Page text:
What is personality?. Definition: a pattern of enduring, distinctive thoughts, emotions, and behaviors that characterize the way an individual adapts to the worldFactors that influence personality: (biological and genetic factors, life experiences, the way we think about ourselves, the way we behave toward each other).
Download Policy: Content on the Website is provided to you AS IS for your information and personal use and may not be sold / licensed / shared on other websites without getting consent from its author.While downloading, if for some reason you are not able to download a presentation, the publisher may have deleted the file from their server.
1. CHAPTER 2 “Personality”
2. What is personality? Definition: a pattern of enduring, distinctive thoughts, emotions, and behaviors that characterize the way an individual adapts to the world
Factors that influence personality:
(biological and genetic factors, life
experiences, the way we think about
ourselves, the way we behave toward each
3. Four Theoretical Perspectives on Personality Psychodynamic
Behavioral and Social Cognitive
4. Psychodynamic Perspectives Sigmund Freud’s Psychoanalytic Theory
Views personality as being primarily unconscious (beyond awareness) and as developing in stages
(e.g., While hugging Tom, Barbara says, “I love you Jeff.”)
5. Three Structures of Personality Id
Superego (our “conscience”)
6. Defense Mechanisms Repression-(memory loss)—most important
Reaction formation-(become opposite)
Denial-(fail to acknowledge)
7. Five Stages of Freud’s Psycho-analytic Theory Oral (first 18 months)
Genital (adolescence and adulthood)
8. Revised Psychodynamic Perspectives Karen Horney’s Sociocultural Theory
Argued that sociocultural influences on personality development should be considered.
Strongly rejected the notion of “penis envy.”
Carl Jung’s Analytic Theory
Believed that because of their common past, all human beings share a collective unconscious, which is expressed through archetypes.
Alfred Adler’s Individual Psychology
Believed that people are motivated by purposes and goals; they are creators of their own lives.
Identified concepts related to one’s strive for superiority (e.g., compensation; overcompensation; inferiority complex; superiority complex).
9. Behavioral and Social Cognitive Perspectives Focus on the environment, experience, and observable behavior. Theorists analyze how people learn to behave in particular ways.
10. Behavioral and Social Cognitive Perspectives (cont.) Three Types of Learning:
Observational Learning (modeling)
11. Classical Conditioning Ivan Pavlov
Emphasized a learning process in which a neutral stimulus becomes associated with a meaningful stimulus and acquires the capacity to elicit a response similar to the response to the meaningful stimulus.
Unconditioned stimulus (UCS)
e.g., meat powder
Unconditioned Response (UCR)
Conditioned Stimulus (CS)
Conditioned Response (CR)
12. Operant Conditioning B. F. Skinner
Emphasized a form of learning in which the consequences of a behavior change the probability of the behavior’s occurrence
(Also called instrumental conditioning)
Reinforcement (positive vs. negative)
Punishment (positive vs. negative)
13. Social Cognitive Theory & Observational Learning Albert Bandura; Walter Mischel
Social cognitive theory: states that behavior, environment, and cognitive factors are important in understanding personality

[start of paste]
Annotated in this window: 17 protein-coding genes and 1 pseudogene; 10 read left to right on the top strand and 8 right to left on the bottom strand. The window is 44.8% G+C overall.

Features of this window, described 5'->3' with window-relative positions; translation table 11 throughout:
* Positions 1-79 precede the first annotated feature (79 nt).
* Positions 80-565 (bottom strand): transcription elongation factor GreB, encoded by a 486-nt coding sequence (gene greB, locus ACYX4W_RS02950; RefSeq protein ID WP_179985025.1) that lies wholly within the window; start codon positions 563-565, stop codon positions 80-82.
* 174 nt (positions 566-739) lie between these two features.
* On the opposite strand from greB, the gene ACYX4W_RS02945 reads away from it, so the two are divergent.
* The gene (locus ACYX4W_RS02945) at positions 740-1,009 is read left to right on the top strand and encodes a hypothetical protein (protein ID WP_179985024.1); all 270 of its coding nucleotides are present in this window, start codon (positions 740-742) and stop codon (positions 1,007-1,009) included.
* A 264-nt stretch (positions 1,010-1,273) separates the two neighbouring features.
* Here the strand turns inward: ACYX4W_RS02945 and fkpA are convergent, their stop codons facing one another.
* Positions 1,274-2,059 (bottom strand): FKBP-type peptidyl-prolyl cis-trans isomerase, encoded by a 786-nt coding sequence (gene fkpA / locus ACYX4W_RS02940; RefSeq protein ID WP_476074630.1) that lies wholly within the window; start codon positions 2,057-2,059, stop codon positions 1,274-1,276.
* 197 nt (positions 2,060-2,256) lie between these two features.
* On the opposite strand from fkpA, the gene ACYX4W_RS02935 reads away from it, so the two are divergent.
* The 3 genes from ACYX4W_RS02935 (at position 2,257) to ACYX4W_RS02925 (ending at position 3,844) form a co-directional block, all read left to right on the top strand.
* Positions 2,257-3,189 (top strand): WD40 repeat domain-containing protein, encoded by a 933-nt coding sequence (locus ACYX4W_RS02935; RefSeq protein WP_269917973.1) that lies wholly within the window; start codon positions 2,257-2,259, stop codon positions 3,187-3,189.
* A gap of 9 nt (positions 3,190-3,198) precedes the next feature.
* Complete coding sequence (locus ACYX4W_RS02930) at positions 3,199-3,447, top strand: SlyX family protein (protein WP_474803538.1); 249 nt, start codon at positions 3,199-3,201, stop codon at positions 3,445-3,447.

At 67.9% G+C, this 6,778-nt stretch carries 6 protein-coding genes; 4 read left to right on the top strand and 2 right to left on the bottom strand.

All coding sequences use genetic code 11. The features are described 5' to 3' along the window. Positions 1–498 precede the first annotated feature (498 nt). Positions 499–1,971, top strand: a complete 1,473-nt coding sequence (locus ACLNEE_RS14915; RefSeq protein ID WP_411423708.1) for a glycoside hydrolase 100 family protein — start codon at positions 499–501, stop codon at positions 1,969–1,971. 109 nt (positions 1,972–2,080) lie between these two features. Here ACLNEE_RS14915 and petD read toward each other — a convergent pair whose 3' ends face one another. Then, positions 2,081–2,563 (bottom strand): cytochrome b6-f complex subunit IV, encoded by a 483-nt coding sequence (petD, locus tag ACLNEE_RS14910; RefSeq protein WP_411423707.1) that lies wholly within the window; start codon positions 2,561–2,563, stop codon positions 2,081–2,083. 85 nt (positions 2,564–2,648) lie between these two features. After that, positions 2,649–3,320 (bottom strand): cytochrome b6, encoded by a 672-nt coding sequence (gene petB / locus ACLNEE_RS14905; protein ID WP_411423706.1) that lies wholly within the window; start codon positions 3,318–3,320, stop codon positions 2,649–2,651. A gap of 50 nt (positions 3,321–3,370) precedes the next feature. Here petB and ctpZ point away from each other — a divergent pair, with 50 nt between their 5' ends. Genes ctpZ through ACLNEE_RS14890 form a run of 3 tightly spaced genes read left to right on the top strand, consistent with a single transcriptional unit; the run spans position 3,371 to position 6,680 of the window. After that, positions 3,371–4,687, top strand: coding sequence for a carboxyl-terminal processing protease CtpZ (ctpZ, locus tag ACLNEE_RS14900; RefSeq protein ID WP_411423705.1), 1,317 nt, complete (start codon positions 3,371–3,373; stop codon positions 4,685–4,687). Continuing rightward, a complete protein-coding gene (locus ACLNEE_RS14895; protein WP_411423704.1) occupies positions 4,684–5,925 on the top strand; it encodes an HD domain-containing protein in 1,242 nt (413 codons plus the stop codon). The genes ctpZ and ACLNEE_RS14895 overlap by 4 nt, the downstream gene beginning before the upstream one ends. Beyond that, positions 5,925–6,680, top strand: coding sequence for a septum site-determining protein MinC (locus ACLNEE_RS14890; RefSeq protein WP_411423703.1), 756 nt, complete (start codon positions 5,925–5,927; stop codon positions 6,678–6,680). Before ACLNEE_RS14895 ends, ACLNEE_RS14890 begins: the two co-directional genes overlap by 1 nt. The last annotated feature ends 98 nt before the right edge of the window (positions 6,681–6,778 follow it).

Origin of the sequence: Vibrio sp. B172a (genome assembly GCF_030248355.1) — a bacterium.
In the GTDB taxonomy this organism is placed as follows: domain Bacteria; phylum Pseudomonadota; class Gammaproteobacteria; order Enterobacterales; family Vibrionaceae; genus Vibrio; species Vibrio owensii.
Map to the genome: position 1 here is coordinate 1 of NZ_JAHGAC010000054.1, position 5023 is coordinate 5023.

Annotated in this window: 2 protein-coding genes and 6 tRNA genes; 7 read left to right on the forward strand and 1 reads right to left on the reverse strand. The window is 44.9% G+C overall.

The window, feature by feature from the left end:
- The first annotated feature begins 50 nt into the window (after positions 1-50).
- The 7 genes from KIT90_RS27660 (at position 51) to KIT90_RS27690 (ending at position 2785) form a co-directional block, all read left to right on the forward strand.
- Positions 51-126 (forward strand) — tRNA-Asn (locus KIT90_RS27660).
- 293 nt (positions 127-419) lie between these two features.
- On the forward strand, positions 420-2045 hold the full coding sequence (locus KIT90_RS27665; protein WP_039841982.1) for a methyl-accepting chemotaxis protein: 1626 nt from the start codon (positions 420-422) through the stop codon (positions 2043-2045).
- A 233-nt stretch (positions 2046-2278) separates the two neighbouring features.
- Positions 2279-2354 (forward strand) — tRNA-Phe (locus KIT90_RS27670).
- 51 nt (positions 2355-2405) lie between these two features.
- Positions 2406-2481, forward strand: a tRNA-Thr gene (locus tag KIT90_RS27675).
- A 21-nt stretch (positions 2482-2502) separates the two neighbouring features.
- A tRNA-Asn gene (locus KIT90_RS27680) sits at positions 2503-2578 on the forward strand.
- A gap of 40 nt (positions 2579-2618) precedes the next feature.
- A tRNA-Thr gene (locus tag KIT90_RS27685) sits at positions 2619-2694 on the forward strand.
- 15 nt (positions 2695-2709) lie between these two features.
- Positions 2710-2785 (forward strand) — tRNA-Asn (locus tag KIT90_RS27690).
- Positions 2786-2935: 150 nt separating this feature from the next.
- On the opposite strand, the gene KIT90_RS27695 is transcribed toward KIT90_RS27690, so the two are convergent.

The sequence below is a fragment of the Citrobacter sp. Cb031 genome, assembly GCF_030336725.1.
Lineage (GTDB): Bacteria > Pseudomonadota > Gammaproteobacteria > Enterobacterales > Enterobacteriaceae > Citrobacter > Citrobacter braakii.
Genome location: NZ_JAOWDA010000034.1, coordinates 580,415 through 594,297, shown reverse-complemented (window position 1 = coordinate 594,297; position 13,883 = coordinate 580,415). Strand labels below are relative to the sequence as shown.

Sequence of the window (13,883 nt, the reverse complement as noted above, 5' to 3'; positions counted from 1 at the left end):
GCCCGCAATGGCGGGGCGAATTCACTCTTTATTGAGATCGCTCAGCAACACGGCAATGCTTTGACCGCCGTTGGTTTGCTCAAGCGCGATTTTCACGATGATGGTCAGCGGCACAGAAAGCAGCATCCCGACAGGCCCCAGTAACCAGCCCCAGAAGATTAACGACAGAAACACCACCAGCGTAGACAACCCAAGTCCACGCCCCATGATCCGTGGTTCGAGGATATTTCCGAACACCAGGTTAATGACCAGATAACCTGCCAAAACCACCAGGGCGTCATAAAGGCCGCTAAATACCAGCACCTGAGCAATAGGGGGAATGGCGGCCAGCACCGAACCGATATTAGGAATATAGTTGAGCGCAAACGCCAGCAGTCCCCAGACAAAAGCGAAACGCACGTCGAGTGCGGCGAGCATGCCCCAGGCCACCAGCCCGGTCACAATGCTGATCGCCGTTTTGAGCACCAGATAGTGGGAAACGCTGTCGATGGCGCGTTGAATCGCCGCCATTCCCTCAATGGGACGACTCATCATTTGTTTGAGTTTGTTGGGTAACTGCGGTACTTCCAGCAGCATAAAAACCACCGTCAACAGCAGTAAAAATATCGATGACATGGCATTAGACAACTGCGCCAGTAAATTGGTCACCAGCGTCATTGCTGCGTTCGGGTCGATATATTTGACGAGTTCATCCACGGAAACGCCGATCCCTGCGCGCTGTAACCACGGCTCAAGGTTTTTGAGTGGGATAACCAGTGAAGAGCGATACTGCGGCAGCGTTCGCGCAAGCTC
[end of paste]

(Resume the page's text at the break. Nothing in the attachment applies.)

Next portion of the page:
Observational learning: learning that occurs when a person observes and imitates someone else’s behavior (a.k.a. imitation or modeling)
14. Humanistic Perspectives Stress a person’s capacity for personal growth, freedom to choose one’s own destiny, and positive human qualities.
Carl Roger’s Person-Centered Theory
Stressed the importance of becoming a fully functioning person
Related concepts: self-concept; unconditional positive regard; empathy; genuiness
15. Humanistic Perspectives (cont.) Abraham Maslow’s Hierarchy of Needs
Emphasized idea that people must satisfy their basic needs before they try to satisfy higher needs.
Hierarchy of needs sequence: physiological; safety; love and belongingness; esteem; and self-actualization
16. Trait Perspectives Trait: an enduring characteristic that tends to lead to certain behaviors
Theories state that personality consists of broad, enduring dispositions that tend to lead to characteristic responses
Gordon Allport is referred to as the “father of trait theory.
Believed that each individual has a unique set of personality traits.
Argued that if we can determine a person’s traits, we can predict how that person might behave in various circumstances.
17. Trait Perspectives (cont.) Hans Eysenck’s Dimensions of Personality
Believed that three main dimensions are needed to explain personality (introversion-extraversion; stable-unstable; psychoticism)
Costa and McCrae’s Big Five Personality Factors
Believed that there are dimensions of personality, the “supertraits” that describe a person’s fundamental traits (openness; conscientiousness; extraversion; agreeableness; neuroticism)
Walter Mischel’s Situationism
Believed that personality often varies from one context to another.
Views personality as depending on both traits and situations.
18. Traits, Situations, & Culture Individualism vs.
19. Measuring Personality Projective Tests (geared toward unconscious thought– uses ambiguous stimuli– e.g., Rorschach Inkblot test; Thematic Apperception Test (TAT))
Self-Report Tests (self-report objective tests– e.g., Minnesota Multiphasic Personality Inventory (MMPI); Neuroticism Extraversion Openness Personality Inventory-Revised; Hogan Personality Inventory)
Behavioral Assessment (direct observation)
Cognitive Assessment (interviews/questionnaires)